The embodiments described thus far have a common aspect in that initially the detrimental effects of optical cross-talk by reflected light are counteracted. Because the said filters are also effective against light which has been transmitted twice or more, a given reduction in the flare by transmitted light will also occur.
In a preferred embodiment shown in FIG. 4 there is provided a filter which is active particularly for transmitted light. This camera tube comprises a filter 60 which is arranged on the inner side on the target 24. No requirements as regards the spectral sensitivity need be imposed on a filter so arranged. This filter is preferably constructed so that all light is absorbed. Excessive lateral conduction and adverse influencing of the photo-sensitive layer should be avoided. A filter of this kind may be formed, for example, by a layer of soot consisting of carbon. Alternatively, a filter consisting of a vapour-deposited layer of a noble metal such as silver has also been found to function satisfactorily. In order to minimize the lateral conduction of a filter of this kind, it is advantageous to impart only a limited thickness to the layer or to deposit it via a mask which can, for example, be the mesh electrode. The sealing of a filter thus formed will usually not be 100%, but a substantial reduction of optical cross-talk, notably by transmitted light, will thus certainly be achieved. In the case of a transmission of, for example, 20%, secondary incidence, after reflection from the mesh electrode or elsewhere in the camera tube, causes only a negligible part of the light initially transmitted by the target to be transmitted again. An additional advantage of such a filter is that it has been found a reduction of reflection also occurs for incident light, so that a reduction is also obtained of the flare by reflected light. When a separating layer is added between the target and the filter in order to prevent mutual influence, it should be ensured that this intermediate layer does not cause additional reflection of light incident from the entrance side of the camera tube.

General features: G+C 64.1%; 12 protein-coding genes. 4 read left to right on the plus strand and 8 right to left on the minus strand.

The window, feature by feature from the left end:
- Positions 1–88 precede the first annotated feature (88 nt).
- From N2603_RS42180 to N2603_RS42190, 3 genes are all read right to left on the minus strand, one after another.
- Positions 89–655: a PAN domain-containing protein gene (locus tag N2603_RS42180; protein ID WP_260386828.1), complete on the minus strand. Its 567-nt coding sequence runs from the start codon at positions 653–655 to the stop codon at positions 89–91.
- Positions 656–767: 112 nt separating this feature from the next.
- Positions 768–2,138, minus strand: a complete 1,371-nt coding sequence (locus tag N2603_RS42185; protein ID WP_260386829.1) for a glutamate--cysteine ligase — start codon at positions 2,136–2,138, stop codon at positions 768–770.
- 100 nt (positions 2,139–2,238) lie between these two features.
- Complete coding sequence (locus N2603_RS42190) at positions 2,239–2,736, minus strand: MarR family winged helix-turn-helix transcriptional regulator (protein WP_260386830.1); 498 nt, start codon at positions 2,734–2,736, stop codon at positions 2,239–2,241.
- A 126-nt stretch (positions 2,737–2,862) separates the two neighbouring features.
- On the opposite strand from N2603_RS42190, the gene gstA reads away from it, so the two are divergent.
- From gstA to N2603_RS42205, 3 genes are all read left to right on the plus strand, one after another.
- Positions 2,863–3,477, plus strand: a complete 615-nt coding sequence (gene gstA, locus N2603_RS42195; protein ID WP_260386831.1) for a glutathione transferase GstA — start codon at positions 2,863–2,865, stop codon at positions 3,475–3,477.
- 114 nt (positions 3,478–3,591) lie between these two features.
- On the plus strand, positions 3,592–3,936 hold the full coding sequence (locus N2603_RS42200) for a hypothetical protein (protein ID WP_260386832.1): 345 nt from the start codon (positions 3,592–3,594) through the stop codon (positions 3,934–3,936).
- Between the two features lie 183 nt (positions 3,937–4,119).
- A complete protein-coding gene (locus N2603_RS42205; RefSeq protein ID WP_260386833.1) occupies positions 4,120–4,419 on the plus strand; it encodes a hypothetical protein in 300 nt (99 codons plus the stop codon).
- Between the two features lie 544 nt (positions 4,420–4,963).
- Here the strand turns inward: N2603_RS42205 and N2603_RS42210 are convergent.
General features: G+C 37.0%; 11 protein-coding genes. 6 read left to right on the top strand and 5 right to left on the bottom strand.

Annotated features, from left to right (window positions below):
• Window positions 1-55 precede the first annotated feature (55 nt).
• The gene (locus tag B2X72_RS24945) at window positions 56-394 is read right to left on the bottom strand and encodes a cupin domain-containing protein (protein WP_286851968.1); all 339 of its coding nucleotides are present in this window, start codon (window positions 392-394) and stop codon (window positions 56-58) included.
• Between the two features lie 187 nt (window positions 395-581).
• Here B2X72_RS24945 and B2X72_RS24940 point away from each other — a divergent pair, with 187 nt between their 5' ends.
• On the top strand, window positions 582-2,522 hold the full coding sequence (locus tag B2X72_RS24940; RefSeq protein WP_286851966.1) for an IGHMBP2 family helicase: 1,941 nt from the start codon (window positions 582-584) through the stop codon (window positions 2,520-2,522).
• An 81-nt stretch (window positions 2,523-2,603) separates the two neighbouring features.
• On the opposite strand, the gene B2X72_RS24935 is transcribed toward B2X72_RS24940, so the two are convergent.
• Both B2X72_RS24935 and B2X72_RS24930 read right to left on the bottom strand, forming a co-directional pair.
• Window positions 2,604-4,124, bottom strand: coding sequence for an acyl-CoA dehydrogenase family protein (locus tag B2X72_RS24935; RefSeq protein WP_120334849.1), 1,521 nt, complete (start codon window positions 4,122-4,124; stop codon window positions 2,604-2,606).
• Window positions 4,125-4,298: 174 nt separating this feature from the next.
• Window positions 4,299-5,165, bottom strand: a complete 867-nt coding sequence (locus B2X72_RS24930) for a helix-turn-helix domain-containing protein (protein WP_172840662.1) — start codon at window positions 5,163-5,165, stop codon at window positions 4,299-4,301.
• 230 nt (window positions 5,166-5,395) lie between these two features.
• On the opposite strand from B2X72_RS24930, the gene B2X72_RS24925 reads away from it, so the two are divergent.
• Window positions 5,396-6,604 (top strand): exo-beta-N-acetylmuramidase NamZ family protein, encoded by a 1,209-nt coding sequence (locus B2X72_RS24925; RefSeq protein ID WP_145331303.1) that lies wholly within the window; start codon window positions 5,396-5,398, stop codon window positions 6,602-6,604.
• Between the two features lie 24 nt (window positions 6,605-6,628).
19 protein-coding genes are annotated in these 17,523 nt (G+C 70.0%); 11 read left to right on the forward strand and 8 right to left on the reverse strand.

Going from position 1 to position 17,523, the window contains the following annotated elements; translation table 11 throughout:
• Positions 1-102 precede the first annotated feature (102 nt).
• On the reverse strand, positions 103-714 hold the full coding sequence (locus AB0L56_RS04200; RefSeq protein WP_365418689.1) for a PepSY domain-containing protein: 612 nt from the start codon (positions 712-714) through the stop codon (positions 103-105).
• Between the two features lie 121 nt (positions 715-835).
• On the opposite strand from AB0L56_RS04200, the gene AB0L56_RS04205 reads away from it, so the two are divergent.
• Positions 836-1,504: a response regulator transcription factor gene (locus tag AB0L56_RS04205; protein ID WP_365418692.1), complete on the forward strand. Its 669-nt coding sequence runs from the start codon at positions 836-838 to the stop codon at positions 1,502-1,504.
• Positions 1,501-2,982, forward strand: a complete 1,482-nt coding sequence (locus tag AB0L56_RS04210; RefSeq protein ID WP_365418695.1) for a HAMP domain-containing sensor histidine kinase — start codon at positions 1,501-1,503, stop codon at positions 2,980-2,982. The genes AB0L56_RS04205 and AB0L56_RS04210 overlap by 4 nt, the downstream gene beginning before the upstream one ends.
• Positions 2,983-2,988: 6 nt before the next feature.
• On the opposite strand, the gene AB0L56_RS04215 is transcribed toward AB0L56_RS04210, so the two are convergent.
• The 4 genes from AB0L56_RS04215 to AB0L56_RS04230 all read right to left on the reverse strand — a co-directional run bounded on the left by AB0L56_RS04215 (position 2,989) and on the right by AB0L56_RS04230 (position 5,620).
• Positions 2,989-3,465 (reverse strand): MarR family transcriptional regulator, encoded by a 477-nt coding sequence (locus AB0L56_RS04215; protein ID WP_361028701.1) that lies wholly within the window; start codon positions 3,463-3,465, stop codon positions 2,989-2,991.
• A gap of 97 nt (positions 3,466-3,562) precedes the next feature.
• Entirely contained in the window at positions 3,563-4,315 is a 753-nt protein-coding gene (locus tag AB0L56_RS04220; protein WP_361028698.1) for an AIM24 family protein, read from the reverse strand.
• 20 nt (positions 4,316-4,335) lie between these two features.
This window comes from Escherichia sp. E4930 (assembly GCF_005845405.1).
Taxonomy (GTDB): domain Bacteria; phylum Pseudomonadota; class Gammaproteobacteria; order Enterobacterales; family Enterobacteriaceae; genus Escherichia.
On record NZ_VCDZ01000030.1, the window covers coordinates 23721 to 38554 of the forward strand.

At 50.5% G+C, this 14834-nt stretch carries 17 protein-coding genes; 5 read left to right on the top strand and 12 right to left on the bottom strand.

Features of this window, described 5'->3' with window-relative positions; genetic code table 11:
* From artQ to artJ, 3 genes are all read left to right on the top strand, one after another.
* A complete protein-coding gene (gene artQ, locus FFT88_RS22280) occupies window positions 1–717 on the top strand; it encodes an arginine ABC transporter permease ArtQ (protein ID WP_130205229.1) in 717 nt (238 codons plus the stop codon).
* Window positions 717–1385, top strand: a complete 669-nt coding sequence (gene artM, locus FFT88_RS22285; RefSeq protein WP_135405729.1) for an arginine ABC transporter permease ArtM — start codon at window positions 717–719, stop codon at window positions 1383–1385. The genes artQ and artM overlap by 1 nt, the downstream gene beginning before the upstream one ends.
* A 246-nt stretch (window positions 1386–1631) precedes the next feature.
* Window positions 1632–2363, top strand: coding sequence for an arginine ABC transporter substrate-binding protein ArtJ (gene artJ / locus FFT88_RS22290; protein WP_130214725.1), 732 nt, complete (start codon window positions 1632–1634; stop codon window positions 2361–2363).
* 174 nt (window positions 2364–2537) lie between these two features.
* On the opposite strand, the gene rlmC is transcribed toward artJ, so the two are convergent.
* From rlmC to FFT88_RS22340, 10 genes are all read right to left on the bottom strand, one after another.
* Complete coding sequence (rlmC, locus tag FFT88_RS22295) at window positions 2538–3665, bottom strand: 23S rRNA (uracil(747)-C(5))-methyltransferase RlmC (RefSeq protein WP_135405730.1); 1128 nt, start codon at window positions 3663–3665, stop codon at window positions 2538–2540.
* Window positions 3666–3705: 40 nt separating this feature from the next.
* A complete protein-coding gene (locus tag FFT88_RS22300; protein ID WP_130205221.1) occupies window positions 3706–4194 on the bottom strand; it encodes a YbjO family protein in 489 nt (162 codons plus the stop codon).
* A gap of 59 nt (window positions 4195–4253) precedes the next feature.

Some preferred embodiments in accordance with the invention will be described in detail hereinafter with reference to the drawing.
FIG. 1 shows a camera tube in accordance with the invention, comprising an anti-halo window which acts as a selective absorbing filter.
FIG. 2 shows an entrance portion of a camera tube in accordance with the invention, comprising a dichroic filter which is arranged between the target;
FIG. 3 shows an entrance portion of a camera tube in accordance with the invention, comprising a target which is mounted on a separately arranged support;
FIG. 4 shows an entrance portion of a camera tube, comprising an absorbing filter which is arranged between the target and the electron gun.
The invention relates to a camera tube comprising an entrance window, a photo-sensitive target which is arranged opposite the entrance window, an electron gun for generating an electron beam for scanning the target, and means for reducing optical cross-talk in the target.